Level Up! Level 5: Optimizing Digital Campaigns to Customer Lifetime Value (LTV/CAC)

A DTC Performance Marketing Framework for 2020 and The New Decade

Wow! Here we are. The final and topmost level of your DTC Performance Marketing Framework for 2020 and the New Decade. Level 5!

If you’re headed to Etail West 2020 tomorrow in Palm Springs, stop by booth S50 and meet the SoundCommerce team to learn more about this game-changing approach to retail marketing optimization.

This is the framework for retail digital marketers to definitively prove ad spend ROI, quantify the ideal budget to balance profit and growth, and profoundly improve campaign performance. 

We’re talking about true contribution margin- and customer lifetime value (CLV)-based marketing optimization, reconciled by source, medium, and campaign all the way down to specific order ID and named customer.

I want to shout out to Dan McCarthy and Peter Fader of Theta Equity for their important academic and strategic advisory work promoting the value of customer lifetime value, customer equity, and customer-based corporate valuations in retail and beyond — valuable educational input to our platform vision and engineering work at @SoundCommerce.

Leveling Up to Customer Lifetime Value (CLV)-Based Optimization

Here’s the deal. Airlines have done it for years. Your bank and credit card know you better than anyone. Brands — and shoppers — win when business decisions reflect customer lifetime value. 

What happens when you measure digital marketing spend to true customer lifetime value return goals? You unlock more ad spend! You can prove to your peers, executives, and shareholders (with some caveats) that your ROAS is much higher than previously reported.

What happens when you measure digital marketing spend to true customer lifetime value return goals? You unlock more ad spend!

However, have you noticed that all (I mean ALL) industry content regarding LTV and CLV calculate results based on lookback averages — rather than in real time on unique individual orders and customers? This is because the technology and data capability required to calculate these metrics in real time has only just emerged with the rise of cloud computing.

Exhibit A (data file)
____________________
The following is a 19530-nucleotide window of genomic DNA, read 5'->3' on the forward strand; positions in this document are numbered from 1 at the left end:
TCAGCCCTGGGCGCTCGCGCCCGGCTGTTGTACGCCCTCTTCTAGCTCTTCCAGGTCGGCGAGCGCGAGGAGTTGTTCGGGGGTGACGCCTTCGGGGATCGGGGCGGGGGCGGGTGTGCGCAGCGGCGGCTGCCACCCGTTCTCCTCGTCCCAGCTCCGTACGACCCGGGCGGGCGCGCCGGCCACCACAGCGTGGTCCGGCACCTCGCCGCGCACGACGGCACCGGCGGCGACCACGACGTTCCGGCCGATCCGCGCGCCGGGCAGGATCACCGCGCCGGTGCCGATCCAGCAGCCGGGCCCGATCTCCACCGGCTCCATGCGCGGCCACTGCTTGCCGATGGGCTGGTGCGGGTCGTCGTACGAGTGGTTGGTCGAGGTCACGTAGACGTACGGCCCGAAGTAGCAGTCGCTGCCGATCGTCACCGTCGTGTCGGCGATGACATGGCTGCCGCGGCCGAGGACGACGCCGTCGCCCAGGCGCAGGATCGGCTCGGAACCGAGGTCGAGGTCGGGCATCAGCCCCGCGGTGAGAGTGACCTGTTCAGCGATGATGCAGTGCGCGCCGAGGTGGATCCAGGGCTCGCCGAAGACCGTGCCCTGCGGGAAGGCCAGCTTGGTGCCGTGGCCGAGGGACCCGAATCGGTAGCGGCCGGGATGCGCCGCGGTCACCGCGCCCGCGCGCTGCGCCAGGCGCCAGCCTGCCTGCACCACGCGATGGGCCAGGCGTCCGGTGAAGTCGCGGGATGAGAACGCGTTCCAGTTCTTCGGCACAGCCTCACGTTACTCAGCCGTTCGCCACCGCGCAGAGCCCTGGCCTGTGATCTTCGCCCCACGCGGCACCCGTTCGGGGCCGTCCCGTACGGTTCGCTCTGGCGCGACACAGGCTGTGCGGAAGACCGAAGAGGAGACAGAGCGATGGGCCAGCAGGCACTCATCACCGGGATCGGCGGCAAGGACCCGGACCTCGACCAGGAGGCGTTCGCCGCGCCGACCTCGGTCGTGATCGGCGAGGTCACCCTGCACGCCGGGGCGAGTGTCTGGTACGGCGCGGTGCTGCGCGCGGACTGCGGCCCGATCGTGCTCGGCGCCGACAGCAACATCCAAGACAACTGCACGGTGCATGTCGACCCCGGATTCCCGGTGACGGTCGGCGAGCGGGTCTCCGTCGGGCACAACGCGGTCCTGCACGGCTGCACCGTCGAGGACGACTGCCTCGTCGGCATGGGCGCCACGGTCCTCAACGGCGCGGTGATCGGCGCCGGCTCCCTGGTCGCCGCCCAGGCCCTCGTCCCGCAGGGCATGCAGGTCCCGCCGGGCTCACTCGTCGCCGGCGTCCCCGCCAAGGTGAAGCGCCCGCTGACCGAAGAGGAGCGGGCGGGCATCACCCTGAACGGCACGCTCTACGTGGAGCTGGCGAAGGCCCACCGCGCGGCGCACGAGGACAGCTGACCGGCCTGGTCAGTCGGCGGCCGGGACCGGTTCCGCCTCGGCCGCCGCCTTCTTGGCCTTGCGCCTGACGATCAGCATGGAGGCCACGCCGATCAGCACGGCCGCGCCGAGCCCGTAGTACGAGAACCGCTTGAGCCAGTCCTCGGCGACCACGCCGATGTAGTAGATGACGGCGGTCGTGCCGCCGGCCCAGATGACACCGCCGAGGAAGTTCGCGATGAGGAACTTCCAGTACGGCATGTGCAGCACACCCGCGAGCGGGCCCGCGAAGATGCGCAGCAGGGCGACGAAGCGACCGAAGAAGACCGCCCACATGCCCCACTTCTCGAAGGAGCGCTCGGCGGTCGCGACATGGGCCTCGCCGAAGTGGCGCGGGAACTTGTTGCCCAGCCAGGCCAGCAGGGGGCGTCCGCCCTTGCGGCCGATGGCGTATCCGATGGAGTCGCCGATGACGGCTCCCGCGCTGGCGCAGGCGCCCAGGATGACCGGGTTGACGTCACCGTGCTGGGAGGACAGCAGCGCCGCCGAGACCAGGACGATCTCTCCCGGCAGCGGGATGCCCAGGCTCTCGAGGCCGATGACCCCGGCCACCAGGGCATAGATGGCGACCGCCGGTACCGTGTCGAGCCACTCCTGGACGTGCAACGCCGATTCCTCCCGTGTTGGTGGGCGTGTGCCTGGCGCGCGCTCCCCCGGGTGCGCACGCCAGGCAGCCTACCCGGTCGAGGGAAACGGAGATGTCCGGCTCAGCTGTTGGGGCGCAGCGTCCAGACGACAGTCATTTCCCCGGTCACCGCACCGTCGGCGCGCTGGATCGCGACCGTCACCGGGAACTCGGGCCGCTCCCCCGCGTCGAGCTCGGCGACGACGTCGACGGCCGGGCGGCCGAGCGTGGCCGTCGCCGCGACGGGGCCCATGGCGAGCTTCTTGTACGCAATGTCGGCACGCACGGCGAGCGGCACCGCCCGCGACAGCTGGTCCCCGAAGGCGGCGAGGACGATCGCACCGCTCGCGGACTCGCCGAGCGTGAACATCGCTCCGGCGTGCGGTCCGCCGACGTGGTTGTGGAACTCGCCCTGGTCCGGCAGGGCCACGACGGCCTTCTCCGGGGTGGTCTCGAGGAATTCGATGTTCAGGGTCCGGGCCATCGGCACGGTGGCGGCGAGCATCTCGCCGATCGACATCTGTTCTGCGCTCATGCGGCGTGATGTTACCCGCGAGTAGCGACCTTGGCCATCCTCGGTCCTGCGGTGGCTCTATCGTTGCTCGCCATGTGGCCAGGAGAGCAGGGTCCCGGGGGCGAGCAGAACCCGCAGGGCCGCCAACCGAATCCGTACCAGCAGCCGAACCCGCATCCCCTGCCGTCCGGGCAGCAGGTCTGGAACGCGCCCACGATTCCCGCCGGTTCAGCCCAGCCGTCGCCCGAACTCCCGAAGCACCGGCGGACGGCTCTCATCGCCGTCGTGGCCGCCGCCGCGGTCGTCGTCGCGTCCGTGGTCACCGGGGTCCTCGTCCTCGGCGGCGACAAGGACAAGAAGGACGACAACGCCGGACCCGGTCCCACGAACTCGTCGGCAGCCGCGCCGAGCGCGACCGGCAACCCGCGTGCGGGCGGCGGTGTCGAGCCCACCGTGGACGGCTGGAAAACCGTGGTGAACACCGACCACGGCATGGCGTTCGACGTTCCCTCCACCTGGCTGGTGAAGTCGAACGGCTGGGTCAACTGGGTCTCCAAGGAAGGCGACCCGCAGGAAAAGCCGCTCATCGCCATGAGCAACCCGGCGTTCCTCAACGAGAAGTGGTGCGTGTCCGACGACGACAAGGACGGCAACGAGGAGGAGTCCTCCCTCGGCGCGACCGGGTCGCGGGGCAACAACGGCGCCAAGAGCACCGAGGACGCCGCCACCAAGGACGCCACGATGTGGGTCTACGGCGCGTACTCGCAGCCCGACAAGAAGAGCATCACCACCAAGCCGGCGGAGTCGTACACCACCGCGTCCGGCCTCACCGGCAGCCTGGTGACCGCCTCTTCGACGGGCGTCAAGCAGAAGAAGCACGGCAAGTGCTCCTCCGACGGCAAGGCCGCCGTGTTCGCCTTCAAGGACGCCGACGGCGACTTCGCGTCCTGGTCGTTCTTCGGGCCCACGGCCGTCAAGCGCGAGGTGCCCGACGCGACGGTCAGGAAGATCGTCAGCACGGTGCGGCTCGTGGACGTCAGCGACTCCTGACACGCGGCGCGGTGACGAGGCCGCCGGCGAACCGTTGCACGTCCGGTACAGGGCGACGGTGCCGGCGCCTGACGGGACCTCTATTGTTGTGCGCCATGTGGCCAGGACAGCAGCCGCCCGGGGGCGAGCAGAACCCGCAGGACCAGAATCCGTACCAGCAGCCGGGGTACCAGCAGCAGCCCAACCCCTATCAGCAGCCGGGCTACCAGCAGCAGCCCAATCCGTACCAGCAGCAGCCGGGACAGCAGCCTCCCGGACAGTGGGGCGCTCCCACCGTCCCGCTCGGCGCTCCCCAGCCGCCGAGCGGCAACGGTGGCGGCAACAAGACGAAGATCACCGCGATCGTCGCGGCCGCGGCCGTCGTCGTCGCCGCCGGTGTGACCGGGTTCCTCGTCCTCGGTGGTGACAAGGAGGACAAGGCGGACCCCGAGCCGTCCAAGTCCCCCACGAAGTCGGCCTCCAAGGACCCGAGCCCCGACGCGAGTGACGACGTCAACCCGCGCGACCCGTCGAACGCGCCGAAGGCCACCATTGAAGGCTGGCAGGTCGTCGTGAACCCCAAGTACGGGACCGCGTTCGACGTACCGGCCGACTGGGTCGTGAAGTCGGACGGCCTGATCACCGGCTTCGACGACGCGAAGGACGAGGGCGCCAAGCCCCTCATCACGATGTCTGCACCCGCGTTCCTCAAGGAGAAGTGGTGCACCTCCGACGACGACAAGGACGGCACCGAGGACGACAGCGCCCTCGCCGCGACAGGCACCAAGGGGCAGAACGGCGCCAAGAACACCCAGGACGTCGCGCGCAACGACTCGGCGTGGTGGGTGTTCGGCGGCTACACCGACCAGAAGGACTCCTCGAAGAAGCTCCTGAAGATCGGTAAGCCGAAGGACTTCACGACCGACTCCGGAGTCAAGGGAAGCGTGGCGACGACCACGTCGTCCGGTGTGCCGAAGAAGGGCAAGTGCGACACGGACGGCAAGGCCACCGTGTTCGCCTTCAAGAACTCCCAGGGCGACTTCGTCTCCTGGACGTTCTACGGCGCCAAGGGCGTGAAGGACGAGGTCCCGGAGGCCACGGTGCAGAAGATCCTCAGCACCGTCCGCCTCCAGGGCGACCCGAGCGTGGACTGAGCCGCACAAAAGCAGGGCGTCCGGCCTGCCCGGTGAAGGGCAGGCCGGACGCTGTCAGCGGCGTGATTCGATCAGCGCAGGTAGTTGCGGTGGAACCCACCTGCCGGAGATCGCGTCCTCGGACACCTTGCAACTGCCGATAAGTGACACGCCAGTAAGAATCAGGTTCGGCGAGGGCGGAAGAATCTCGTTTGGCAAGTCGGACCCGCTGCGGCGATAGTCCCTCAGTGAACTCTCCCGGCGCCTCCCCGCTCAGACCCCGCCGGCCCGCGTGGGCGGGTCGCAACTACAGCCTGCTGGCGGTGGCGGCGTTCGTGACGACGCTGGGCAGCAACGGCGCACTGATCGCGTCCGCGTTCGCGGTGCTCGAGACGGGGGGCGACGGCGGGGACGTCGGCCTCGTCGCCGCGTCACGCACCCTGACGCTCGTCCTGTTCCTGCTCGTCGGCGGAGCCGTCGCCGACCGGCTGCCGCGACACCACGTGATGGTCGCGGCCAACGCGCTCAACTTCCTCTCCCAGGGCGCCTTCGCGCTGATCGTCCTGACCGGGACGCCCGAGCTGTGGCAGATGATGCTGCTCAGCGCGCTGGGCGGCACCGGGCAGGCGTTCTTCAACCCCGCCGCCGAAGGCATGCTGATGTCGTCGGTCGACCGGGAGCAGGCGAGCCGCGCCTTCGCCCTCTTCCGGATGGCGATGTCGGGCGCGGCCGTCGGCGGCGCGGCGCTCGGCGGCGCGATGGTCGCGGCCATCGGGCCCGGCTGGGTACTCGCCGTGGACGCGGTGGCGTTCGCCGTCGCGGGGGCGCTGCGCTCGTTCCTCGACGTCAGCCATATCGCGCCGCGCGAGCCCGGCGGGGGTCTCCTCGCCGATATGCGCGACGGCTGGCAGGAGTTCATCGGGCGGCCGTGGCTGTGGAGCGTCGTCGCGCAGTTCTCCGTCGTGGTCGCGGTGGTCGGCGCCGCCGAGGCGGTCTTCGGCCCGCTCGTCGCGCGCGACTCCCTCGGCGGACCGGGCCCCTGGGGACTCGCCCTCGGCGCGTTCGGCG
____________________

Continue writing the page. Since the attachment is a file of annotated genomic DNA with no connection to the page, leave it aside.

With the fall of third-party cookies and data management platforms (DMPs) due to poor efficacy and consumer security/privacy concerns, and the rise of customer data platforms (CDPs) and more comprehensive data platforms like SoundCommerce — it’s time to revisit these concepts through the lens of specific transaction IDs (order IDs) and named customer profiles.

A CLV vs LTV Primer: Whatever You Call It, Make Sure It Reflects Contribution Profit

Whether customer lifetime value (CLV) or lifetime value (LTV), these terms are intended to reflect lifetime contribution margin of a customer, not just cumulative revenue or gross margin.

Consider the following defined terms:

Gross Margin = Revenue minus order item Cost of Goods Sold (COGS)
We discussed this metric in Level Up! Level 2, Gross Margin-Based Campaign Optimization. Revenue-based ROAS is good. Gross margin is better. But contribution margin is really the only way to get to meaningful ROI analysis.

Contribution Margin = Gross Margin minus Variable Operating Costs
We discussed this metric in Level Up! Level 3, Contribution Margin-Based Campaign Optimization. Order-specific gross margin-based ROAS is good. Contribution margin is better. Knowing contribution margin net of COGS, marketing expense, and operating expense is key to a viable business. And contribution margin per customer (rather than per order) is really the only way to get to meaningful digital marketing ROI analysis. See Customer Lifetime Value (CLV) below.

CAC (Cost-to-Acquire-a-Customer) = total sales and marketing costs to acquire a new customer for the first purchase transaction. We discussed the importance of discerning new and repeat customers in Level Up! Level 4, Drive New and Repeat Shopper Engagement through Paid Campaigns.

CRC (Cost-to-Reengage-the-Customer) = total sales and marketing costs incurred with each repeat purchase over the customer lifetime to bring them back and engage on transactions n+1. This is often ignored or blended into overall spend and ROAS calculations because the complexity to track the actual performance of retention campaigns has proven too great in the past.

Lifetime = total retention time period in which orders are placed

Lifetime Value (LTV) = Average or actual order value (AOV) x order count x Lifetime
If you have to average, it’s better than not calculating LTV at all. But unique customer LTV based on unique transaction IDs allows for segmentation and action driven by actual revenue and expense.

Customer Lifetime Value (CLV) = LTV x contribution margin